Is there any semantic difference between a tutorial and a walk through?

I have the feeling a tutorial is a video to explain a certain process, be it related to IT or not, whereas a walkthrough would be a sort of video games tutorial.

Is that right?

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    Please include the research you've done, or consider if your question suits our English Language Learners site better. Questions that can be answered using commonly-available references are off-topic. – Hot Licks Nov 30 '16 at 21:32
  • As José and I were discussing below, there are different items used in different ways depending upon the application. Are you taking about woodworking, video games, washing machine repair, or something else entirely? – Tallima Dec 1 '16 at 0:14
  • It should be noted that "walk through" has two entirely different meanings. One is the "walk through" that is done with a theatrical production -- a very crude practice session, often used to check blocking and lighting. The other is a "walk through" done within a (usually newly-constructed) building, to perform a sort of inspection. As the term is used in, say, computer programming it could have either meaning, depending on what is actually done. – Hot Licks Dec 1 '16 at 3:12

You can use the terms tutorial and walkthrough for many different subjects, and they don't have to involve video.

Chapter 5 of this book includes a tutorial on how to restring a tennis racket.

Part of new employee training will involve a walkthrough of our loading dock procedures.

Tutorial (MW, noun definitions 1 and 2)

a class conducted by a tutor for one student or a small number of students

a paper, book, film, or computer program that provides practical information about a specific subject

Walkthrough, walk-through, or walk through (MW, verb walk with preposition through, definitions 1 and 2)

to go through (as a theatrical role or familiar activity) perfunctorily (as in an early stage of rehearsal)

to guide (as a novice) through an unfamiliar or complex procedure step-by-step

In any specific context (such as videogames), these two terms may have more specific meanings, but the general definitions above should hold pretty well.


A tutorial is something that teaches people about a fishing rod, bait, fish, a fish's hunger, a reel, and a boat. A walkthrough is a demonstration of fishing. Generally speaking, I would say that a tutorial involves someone speaking or writing, whereas a walkthrough is teaching people by doing it right in front of them. The walkthrough uses the "doing" as the primary source of the teaching. Tutorials use everything but the doing as the primary source of the teaching.

(1) tutorial adjective tu·to·ri·al \tü-ˈtȯr-ē-əl, tyü-\ : of, relating to, or involving a tutor or a tutorial

(2) tutorial noun tu·to·ri·al Definition of tutorial 1 : a class conducted by a tutor for one student or a small number of students 2 : a paper, book, film, or computer program that provides practical information about a specific subject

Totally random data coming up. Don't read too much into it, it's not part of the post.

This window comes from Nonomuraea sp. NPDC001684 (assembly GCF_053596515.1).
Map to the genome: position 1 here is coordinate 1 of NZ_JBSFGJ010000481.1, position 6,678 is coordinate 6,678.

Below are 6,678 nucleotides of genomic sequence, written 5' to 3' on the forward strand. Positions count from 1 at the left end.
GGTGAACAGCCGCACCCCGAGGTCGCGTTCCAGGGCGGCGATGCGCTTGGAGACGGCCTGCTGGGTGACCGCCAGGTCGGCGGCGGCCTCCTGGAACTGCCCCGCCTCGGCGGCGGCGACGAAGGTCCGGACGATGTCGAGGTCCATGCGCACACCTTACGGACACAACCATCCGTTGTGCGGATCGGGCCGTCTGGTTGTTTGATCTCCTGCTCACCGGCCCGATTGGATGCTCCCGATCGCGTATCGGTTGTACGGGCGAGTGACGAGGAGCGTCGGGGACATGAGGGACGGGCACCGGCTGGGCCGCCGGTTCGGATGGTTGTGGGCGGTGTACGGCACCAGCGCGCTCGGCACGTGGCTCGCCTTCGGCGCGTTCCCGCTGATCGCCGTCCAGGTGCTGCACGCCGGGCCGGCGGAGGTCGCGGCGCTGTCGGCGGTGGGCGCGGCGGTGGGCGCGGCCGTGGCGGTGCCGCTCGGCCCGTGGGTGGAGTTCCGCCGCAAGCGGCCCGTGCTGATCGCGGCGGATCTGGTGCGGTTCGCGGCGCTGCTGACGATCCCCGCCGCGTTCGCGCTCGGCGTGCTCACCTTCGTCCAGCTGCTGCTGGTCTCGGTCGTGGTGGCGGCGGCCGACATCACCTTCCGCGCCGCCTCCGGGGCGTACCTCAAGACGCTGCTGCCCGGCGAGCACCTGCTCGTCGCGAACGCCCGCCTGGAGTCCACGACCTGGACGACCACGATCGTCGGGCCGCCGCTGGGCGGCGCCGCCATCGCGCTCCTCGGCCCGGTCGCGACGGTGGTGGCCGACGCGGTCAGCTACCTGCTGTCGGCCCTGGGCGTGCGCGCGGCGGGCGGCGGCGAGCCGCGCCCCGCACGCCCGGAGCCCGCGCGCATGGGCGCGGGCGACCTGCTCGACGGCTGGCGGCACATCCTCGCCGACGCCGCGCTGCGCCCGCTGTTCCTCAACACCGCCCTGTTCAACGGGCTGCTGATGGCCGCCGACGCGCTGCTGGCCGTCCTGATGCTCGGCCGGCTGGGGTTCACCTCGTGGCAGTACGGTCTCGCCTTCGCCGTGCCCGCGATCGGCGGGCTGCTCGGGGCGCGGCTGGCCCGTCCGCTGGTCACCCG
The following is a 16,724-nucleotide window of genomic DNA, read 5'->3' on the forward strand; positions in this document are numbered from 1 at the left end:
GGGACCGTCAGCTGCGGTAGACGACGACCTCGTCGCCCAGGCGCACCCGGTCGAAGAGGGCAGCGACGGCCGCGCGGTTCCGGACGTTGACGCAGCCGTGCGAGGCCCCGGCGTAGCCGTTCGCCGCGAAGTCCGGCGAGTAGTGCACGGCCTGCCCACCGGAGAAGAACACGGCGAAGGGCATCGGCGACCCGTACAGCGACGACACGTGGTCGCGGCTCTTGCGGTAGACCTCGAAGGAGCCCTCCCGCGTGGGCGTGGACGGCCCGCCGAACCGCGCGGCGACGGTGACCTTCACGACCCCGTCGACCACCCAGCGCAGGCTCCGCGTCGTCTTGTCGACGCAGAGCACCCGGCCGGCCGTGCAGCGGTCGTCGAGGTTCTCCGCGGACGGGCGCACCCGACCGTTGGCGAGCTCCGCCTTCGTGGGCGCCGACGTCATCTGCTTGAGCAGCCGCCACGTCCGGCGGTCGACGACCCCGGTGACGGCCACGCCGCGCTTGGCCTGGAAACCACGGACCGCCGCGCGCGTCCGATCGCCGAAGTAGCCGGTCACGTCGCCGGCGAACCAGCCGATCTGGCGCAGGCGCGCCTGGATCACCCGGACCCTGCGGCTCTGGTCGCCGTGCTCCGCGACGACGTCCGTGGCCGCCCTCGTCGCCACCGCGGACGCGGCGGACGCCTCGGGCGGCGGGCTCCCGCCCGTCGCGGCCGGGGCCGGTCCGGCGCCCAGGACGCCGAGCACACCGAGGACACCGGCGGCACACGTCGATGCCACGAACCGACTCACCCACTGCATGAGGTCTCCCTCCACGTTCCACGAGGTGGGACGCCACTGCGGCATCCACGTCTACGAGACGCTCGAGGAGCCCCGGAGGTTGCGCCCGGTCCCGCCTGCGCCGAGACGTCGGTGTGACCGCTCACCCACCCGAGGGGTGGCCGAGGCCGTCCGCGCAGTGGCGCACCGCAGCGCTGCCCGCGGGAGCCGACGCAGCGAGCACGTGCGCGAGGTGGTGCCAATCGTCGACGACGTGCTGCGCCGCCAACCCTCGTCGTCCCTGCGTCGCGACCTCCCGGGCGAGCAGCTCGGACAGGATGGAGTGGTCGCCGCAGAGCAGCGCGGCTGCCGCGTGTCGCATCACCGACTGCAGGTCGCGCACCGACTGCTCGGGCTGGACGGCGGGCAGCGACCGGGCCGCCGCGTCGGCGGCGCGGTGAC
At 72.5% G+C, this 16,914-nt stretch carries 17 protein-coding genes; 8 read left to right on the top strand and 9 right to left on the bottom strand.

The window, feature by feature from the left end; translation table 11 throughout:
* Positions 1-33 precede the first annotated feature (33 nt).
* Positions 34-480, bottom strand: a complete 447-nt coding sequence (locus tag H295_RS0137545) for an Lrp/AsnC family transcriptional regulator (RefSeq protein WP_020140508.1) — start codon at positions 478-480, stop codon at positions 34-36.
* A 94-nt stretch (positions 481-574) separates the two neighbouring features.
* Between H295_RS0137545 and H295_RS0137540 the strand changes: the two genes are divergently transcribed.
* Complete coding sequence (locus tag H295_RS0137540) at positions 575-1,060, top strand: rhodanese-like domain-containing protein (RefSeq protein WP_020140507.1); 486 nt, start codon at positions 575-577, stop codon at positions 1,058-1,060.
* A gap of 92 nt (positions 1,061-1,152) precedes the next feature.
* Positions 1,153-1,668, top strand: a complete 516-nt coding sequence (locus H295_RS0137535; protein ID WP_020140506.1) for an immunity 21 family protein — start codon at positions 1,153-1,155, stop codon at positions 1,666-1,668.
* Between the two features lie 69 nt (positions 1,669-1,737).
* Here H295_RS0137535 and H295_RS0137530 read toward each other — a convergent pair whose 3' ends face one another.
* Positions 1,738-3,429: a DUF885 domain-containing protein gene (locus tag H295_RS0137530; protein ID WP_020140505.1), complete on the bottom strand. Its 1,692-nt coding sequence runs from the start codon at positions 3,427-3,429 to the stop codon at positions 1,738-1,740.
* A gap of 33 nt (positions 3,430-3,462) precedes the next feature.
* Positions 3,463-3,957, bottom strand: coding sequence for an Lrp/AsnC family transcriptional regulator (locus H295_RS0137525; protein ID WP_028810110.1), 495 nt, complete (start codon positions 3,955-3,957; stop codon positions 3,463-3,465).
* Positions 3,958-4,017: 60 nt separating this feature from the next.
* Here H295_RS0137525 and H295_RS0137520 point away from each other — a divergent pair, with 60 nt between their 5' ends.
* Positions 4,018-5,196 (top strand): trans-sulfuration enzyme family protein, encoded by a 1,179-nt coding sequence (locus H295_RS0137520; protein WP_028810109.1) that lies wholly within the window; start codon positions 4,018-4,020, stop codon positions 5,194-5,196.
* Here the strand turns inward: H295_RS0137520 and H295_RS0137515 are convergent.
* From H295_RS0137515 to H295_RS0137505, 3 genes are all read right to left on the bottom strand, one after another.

(1) walk–through noun \ˈwȯk-ˌthrü\

: an activity in which someone walks through an area, building, etc., in order to inspect it : the act of going slowly through the steps of a process, job, etc., in order to practice doing it or to help someone learn it : an explanation or guide that tells you how to do something by explaining each of its parts or steps

  • Could you add some formatting, like JohnFeltz's answer, and maybe lose the unrelated dictionary definitions? Definitions also need to cite where they come from. – BladorthinTheGrey Nov 30 '16 at 22:36

The major difference is that tutorials are more thorough than walkthroughs. But they could both be in any form. Video, audio, physically, etc.

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    I would think just the opposite. I see walkthroughs as something that guides you through every step of a task. Tutorials are lessons that teach fundamental elements of a task. – Tallima Nov 30 '16 at 23:56
  • If you were taken to an art gallery and you just walked through, or an instructor walked through with you, would you appreciate the art as much as you would if a tutor picked up each one and explained the design concept to you? – José Umolu Dec 1 '16 at 0:01
  • I see where you're coming from. There are certainly two types of walkthroughs. There are walking through walkthroughs and spelled out directions. I was thinking more in the terms of a written walkthrough. But at work, my boss does a quick walkthrough to gather information. But a tutorial could last hours and teach on several specific points. – Tallima Dec 1 '16 at 0:12
  • Exactly. Walkthroughs are often quick and brief, but tutorials go deeper into the explanation of whatever is being discussed, and they both could use any means. Video, print, etc. – José Umolu Dec 1 '16 at 0:18
  • The major difference between the two is that they are entirely different things. – Hot Licks Dec 1 '16 at 1:09

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